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request map

A request map is a map (object literal) representation of a http request.

By default the node http adapter will populate the following properties:

  • port {number} the port the request was made on
  • host {string} either a hostname or ip of the server
  • ip {string} the requesting client's ip
  • url {string} the request URI (excluding query string)
  • path {string} the request URI (including query string)
  • pathname {string} alias to url for those who prefer this naming, as it follows node.js's url api
  • method {string} the request method
  • protocol {string} either "http" or "https"
  • scheme {string} the transport protocol ex: "HTTP/1.1"
  • headers {object} the request headers (as node delivers it)
  • query {object} query string of request URI parsed as object (defaults to {})

And additionally a method:

  • req {function} returns the original node IncomingRequest object

These properties should not be modified except under very rare circumstances where it is practical to do so.

Additional properties can be added. For example it is common to have the request body be parsed and included as a body property, (this is provided via middleware).

headers is as node.js delivers it, therefore all the header names are lower cased.

response map

A response map is a map (object literal) that has at least two properties and corresponding types, status (number), headers (object).

The headers property is a object literal representing key, value of HTTP headers.

It can optionally also have a body property which can be of type undefined, string, Buffer, or stream (readable).

A response map is considered a simplified representation of what is intended to be written back for a http request.

Because of it's simple form, it provides an easy outlet for testing the proper response of functions.

Example:

{
  status: 200,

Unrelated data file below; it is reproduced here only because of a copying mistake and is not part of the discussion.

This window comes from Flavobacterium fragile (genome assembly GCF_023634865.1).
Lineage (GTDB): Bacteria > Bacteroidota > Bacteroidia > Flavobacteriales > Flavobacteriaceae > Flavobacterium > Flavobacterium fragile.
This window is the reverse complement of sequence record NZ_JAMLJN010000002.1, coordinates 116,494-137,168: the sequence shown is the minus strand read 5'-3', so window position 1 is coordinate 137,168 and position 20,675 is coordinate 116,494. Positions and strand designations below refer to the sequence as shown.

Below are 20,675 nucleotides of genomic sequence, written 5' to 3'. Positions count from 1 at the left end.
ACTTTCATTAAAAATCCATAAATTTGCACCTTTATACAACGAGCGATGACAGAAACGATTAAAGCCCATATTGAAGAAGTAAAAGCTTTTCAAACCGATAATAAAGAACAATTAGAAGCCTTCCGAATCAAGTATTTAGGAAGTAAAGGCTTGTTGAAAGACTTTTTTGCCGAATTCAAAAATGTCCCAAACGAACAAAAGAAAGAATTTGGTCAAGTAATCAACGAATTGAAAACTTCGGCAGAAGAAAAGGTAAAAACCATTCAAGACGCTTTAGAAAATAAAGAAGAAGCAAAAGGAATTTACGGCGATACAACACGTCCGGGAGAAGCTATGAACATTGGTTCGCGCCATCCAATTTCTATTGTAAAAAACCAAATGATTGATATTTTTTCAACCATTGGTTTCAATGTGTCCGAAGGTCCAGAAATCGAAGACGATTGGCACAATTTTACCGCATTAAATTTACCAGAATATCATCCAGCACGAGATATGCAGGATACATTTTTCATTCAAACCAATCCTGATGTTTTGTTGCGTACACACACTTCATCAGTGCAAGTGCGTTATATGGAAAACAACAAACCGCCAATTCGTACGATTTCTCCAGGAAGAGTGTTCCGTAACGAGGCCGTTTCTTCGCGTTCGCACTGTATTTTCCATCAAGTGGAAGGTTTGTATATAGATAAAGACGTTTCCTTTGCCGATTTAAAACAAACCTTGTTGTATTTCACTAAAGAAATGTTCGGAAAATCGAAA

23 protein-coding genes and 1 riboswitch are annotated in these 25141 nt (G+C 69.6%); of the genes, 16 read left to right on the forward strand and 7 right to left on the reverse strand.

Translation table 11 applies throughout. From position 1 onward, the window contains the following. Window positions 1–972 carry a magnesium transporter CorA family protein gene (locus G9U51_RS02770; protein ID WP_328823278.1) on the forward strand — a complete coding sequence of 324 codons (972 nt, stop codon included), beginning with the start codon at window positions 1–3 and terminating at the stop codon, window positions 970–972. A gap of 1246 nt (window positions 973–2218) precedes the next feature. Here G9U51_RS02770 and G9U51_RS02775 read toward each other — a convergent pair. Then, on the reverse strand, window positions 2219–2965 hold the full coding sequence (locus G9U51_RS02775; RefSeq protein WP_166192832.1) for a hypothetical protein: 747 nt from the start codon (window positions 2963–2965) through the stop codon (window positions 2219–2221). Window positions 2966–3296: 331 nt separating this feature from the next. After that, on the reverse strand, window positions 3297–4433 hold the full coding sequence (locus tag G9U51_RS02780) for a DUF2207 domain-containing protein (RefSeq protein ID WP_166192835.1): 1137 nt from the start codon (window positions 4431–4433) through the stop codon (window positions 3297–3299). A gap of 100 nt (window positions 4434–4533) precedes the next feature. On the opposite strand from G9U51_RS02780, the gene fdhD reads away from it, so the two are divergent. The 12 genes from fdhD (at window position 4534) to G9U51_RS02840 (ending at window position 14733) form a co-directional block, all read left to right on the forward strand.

headers: {
    "Content-Type": "text/html; charset=utf-8"
  },
  body: "<h1>Hello World</h1>"
}

This would write back a 200 response with the Content-Type set with the body "<h1>Hello World</h1>".

Minimal, but valid example:

{
  status: 404,
  headers: {}
}

This is a valid response, as only a status and headers are needed, and headers can be an empty object (which just means no headers).

Note about headers

Headers share exactly the same concept as headers in Node.js. That is, the header names should be unique regardless of case. And to set multiple values of the same header, use an array.

Example:

{
  status: 200,
  headers: {
    "Set-Cookie": ["type=ninja", "language=javascript"]
  }
}

Header names should (meaning strongly recommended) be capitalized per word. For example "Content-Type" and not "Content-type".

There is a Response object class that helps when working with response maps. It provides chainable helper functions to make it easier to work with headers. (You don't normally use it directly, but instead it's returned from spirit.node.response, spirit.node.file_response, spirit.node.redirect, spirit.node.err_response)

A Response is a valid response map, as it has status, headers, the optional body property.

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